And so it did! Parts of the terrain generator came over to the block generator to give the map a more natural appearance… considering it was largely giant squares. With it we got terrain rendering thanks to Microsplat and some pretty nice grass from Advanced Terrain Grass. Our road-plowing routines guaranteed passability and some other code helped give the driveable spaces a little bit of vertical rise and fall.

So “why now” might come to mind… “You’ve had outposts for years now, so what’s the big deal about revising them now?” Fair question. The main reason is my recent investigation into new map types: Industrial parks! Dueling arenas! Race tracks! I have some examples that I’ve hand built with assets I have, but I want to get those generating also… and this same method will work for all of them.

Highways are also a culprit, because they are okay maps, but the road is arrow-straight and can’t really incorporate curves. With my current overworld system I can’t draw two-lane roads without using this block method. Also, a road that curves gently like a highway or race track is best laid out on an 8×8 tile… or even a 16×16. These things are all possible in our brave new world!



That’s the big news of February… a new build will be coming out tomorrow. Excelsior!

PatrickLipo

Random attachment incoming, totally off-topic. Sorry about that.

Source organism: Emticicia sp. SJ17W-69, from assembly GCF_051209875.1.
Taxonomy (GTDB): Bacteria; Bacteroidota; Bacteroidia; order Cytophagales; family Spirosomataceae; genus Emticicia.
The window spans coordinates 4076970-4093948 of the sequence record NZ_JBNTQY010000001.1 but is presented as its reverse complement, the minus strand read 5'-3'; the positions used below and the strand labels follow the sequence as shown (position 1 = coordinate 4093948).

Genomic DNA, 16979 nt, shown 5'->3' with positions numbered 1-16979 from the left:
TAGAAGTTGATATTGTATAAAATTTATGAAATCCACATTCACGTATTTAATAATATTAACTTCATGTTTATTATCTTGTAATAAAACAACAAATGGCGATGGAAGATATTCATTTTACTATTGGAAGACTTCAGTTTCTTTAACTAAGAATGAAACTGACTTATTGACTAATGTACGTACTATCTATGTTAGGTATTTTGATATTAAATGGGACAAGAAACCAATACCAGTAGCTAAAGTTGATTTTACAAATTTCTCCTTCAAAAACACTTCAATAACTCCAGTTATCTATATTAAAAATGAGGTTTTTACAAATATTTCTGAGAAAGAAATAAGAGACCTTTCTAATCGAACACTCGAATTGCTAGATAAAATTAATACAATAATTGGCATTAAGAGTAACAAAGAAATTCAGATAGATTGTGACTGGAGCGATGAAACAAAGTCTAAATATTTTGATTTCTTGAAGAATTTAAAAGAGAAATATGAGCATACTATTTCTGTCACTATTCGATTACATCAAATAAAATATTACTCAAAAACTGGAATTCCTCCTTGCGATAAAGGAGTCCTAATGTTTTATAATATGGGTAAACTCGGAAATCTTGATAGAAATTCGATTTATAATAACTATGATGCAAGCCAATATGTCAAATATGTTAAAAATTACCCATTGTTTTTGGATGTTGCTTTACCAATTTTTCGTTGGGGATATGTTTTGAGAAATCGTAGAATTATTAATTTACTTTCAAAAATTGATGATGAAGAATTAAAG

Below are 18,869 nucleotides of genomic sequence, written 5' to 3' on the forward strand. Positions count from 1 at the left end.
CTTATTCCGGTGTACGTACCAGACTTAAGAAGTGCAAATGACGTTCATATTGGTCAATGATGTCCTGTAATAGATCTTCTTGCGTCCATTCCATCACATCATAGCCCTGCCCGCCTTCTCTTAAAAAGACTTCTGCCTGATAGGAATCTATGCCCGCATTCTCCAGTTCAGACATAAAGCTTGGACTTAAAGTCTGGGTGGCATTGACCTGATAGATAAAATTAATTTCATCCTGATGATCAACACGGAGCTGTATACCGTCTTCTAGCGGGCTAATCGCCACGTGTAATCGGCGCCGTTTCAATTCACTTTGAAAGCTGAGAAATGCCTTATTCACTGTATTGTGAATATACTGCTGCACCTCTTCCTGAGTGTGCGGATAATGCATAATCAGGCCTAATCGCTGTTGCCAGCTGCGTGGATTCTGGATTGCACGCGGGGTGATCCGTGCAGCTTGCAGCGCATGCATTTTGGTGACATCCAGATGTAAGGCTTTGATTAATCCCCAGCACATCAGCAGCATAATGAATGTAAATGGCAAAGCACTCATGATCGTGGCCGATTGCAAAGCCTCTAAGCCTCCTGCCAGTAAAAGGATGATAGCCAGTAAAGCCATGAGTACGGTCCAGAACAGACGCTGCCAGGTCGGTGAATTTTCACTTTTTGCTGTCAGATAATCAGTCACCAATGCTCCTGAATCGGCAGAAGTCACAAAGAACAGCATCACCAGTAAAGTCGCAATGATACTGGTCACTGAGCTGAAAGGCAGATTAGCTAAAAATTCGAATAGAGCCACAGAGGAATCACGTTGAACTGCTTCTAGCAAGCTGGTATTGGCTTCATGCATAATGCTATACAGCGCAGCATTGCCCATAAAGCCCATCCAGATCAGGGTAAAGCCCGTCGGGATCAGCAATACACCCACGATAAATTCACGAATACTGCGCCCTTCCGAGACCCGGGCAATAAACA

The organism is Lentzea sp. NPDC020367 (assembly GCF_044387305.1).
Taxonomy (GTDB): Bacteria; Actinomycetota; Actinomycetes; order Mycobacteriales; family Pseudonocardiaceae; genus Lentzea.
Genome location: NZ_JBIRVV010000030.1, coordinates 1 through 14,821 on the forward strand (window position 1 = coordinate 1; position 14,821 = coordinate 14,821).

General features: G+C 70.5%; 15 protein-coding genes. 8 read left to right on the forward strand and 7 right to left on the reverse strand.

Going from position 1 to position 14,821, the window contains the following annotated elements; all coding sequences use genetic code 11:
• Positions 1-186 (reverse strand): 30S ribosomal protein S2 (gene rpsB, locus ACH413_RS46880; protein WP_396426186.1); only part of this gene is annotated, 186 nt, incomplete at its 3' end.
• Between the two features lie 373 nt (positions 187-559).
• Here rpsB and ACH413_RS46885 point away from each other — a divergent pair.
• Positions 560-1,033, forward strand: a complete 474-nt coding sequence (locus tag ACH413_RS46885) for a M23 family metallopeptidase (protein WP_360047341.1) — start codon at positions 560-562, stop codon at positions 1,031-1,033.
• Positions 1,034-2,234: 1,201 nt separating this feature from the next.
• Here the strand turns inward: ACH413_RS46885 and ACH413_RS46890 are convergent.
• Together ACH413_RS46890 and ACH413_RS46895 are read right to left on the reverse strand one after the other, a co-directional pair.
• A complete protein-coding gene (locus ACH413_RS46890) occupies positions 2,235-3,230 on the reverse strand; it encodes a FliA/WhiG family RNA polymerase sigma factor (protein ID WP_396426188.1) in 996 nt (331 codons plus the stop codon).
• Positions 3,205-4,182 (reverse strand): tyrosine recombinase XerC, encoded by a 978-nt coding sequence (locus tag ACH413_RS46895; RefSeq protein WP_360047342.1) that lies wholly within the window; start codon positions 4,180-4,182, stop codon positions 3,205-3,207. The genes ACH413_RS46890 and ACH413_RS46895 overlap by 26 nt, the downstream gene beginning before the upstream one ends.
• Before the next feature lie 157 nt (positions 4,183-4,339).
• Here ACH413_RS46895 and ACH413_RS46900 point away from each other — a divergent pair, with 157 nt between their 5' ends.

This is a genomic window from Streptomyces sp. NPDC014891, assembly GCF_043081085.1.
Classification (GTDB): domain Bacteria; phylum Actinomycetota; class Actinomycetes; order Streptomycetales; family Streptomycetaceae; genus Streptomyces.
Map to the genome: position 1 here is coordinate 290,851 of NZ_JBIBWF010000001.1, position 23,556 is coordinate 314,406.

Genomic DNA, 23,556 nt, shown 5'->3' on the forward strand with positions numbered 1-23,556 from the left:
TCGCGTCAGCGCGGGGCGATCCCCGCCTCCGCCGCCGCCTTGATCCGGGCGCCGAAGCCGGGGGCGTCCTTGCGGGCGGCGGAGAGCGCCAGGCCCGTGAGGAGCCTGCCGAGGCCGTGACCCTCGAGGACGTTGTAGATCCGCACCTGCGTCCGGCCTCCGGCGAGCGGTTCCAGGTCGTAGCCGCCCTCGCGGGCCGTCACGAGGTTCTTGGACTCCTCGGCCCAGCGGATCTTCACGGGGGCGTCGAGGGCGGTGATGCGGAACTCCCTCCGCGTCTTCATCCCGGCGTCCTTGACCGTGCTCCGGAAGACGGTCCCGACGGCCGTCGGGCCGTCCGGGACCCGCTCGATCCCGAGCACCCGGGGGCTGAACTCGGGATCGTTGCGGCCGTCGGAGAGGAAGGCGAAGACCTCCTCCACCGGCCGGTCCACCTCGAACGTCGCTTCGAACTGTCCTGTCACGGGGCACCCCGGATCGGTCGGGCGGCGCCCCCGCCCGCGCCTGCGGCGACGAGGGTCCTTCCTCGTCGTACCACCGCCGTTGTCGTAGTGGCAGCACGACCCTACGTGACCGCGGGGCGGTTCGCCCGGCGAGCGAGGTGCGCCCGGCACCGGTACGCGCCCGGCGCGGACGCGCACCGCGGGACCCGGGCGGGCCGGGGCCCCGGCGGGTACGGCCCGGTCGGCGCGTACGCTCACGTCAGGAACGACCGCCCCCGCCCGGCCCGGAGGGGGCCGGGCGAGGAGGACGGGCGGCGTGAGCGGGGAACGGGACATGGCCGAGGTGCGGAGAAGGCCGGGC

• Rogueliker
  • ***
  • Posts: 52
  • Karma: +0/-0
  • Game development vet in title, indie in spirit
    • View Profile
    • Vertigames
    • Email
Re: Auto Fire: A turn-based roguelike car combat RPG
« Reply #47 on: February 18, 2021, 09:03:13 PM »
Another update is inbound!  This one is focused on revising the world generation methods for more interesting and playable maps.  This lay the system foundation for new types of biomes and better overall map layouts moving forward.  You'll see the biggest example of this with the walled outpost maps, which are entirely revised and much more look the part.

There were also a lot of stability and quality of life improvements along the way...  You can shoot mines!  Car control and skidding interact a bit better, armor repairs cost less parts.  There was a bug with missions that people who liked to haul cargo ran into.  For keyboard and gamepad players, the dialogues should not lose their selection (which required you to touch the mouse if it happened)



Check it out and get your vroom-vroom-pew-pew on!

PatrickLipo

  • Rogueliker
  • ***
  • Posts: 52
  • Karma: +0/-0
  • Game development vet in title, indie in spirit